SP 9

Human iPS cell-based neuronal cultures for modeling neuropsychiatric disease

Despite intensive research and recent scientific successes, understanding of the cellular pathomechanisms underlying neuropsychiatric diseases such as schizophrenia, depression, and bipolar disorder remains incomplete. Currently, developmental deficits, aberrant neuronal connectivity, alterations in the excitatory-inhibitory balance, and dysregulation of neurotrophins are being discussed as possible causes. In this context, research into the molecular basis of neuropsychiatric disease is extremely difficult, since access to primary patient brain tissue is very limited. In 2007, the group of Shinya Yamanaka published the first report of the generation of so-called human induced pluripotent stem cells (iPSC) from skin cells. This was achieved through the transient overexpression of essential pluripotent genes. This approach is termed cellular reprogramming.

Culture of human induced pluripotent stem cells and neural progeny derived thereof. (A) Culture of human induced pluripotent stem cells (hiPSCs). The phase contrast picture illustrates the typical growth of hiPSCs in large colonies. (B) HiPSCs express pluripotency-associated cell surface markers (e.g. Tra-1-81), which can be detected by immunocytochemistry. (C) HiPSCs are able to differentiate efficiently into βIII-tubulin-positive neurons under defined culture conditions. These neurons exhibit a typical morphology, which is characterized by long and often multi-branched processes. The neurons depicted in this photograph express the cortical transcription factor TBR1. (D) HiPSCs can also be efficiently differentiated into glial cells, e.g. astrocytes, which express a specific cytoplasmic filament protein (GFAP). The nuclei have been counterstained with a fluorescent dye (DAPI). Scale bars: A+B: 100 µm; C+D: 50 µm.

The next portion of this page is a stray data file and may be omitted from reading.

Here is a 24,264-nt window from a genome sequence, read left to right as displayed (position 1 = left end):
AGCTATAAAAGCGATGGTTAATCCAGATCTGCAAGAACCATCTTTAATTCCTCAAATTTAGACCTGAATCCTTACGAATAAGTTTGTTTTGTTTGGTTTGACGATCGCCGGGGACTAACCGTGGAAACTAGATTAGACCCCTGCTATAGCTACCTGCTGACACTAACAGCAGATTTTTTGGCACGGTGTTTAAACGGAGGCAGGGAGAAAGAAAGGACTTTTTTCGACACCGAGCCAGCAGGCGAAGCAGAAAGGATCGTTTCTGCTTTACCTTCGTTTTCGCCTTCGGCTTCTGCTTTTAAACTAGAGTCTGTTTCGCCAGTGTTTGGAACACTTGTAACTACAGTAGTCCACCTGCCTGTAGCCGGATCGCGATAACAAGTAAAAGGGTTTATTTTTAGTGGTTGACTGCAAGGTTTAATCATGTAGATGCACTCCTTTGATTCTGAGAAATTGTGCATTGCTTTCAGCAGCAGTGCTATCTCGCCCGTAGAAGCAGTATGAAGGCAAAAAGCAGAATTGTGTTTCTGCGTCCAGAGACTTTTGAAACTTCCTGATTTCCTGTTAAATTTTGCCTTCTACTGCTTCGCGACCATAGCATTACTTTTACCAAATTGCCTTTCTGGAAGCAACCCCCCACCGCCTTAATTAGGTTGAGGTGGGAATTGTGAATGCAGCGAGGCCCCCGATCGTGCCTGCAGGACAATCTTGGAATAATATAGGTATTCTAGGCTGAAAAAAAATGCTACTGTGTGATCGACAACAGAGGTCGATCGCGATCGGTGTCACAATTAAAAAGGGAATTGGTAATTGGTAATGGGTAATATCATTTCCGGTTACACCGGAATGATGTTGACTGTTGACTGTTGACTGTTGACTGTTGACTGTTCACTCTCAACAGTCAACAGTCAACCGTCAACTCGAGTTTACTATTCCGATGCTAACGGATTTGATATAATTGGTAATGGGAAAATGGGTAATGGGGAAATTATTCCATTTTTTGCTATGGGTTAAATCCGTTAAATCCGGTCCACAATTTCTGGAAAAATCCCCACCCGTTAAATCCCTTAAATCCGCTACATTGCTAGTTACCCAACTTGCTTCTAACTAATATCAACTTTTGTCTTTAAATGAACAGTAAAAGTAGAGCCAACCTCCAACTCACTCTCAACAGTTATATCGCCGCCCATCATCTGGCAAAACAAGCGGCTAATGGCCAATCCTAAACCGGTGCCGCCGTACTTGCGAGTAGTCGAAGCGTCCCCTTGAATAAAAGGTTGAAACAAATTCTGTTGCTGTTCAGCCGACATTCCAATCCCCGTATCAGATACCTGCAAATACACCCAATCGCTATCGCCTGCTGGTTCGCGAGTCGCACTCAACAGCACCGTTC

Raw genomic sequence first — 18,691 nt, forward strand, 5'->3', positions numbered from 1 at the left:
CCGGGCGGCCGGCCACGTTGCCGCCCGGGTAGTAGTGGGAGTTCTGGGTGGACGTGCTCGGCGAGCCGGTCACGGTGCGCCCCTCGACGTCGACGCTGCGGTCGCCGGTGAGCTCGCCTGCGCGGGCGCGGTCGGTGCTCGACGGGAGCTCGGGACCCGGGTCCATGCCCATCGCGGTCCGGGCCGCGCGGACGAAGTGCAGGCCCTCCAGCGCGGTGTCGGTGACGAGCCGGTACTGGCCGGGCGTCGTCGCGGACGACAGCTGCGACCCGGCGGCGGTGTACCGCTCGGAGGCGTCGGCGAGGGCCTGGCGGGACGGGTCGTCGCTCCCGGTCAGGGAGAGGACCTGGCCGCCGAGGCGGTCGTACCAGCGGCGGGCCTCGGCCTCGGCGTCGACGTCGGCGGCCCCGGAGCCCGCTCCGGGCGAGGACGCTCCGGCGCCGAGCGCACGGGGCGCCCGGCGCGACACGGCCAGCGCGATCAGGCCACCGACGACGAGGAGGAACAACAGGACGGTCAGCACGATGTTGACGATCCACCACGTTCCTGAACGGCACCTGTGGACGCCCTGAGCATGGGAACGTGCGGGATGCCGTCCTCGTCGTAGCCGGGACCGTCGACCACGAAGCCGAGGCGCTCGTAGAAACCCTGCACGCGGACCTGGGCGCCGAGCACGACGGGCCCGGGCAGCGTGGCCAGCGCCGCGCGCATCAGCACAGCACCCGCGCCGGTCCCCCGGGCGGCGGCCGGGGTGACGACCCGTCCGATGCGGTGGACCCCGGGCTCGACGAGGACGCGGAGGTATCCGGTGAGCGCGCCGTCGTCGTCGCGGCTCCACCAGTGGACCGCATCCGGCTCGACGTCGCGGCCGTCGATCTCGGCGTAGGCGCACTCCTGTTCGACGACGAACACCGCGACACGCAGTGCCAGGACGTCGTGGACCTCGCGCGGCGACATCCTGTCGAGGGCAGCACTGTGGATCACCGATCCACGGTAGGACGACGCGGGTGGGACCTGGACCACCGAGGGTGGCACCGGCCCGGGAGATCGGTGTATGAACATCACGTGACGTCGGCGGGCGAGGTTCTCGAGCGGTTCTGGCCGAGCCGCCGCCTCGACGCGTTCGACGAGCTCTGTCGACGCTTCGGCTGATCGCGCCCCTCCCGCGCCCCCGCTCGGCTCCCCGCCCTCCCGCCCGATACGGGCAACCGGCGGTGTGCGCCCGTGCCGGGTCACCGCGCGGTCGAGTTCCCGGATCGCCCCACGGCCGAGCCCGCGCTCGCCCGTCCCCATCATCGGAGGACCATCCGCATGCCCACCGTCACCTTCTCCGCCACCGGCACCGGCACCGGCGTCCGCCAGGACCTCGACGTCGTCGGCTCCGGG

Human iPSC represent a type of “all-rounder” cell, which can proliferate practically indefinitely, and mature - under certain conditions - into any cell type. In the case of schizophrenia, changes in synaptic transmission have already been observed in iPSC derived nerve cells. These results show that in principle, cellular reprogramming offers the potential to develop human disease models for neuropsychiatric disorders. In collaboration with SP2 and SP3, we obtain access to the material of schizophrenia- and bipolar disorder patients with genetic profiles of particular interest to our research. We anticipate that firstly, neural cells obtained in SP9 via cellular reprogramming and differentiation technologies will enable the performance of gene- and protein expression studies in cooperation with SP1, SP6, and SP8. Secondly, genotype-phenotype studies of functional disease-specific nerve cells can be linked to the functional imaging findings of the respective patients (in cooperation with SP4). Finally, we anticipate that iPSC generated in SP9 will serve as a tool for drug testing and development.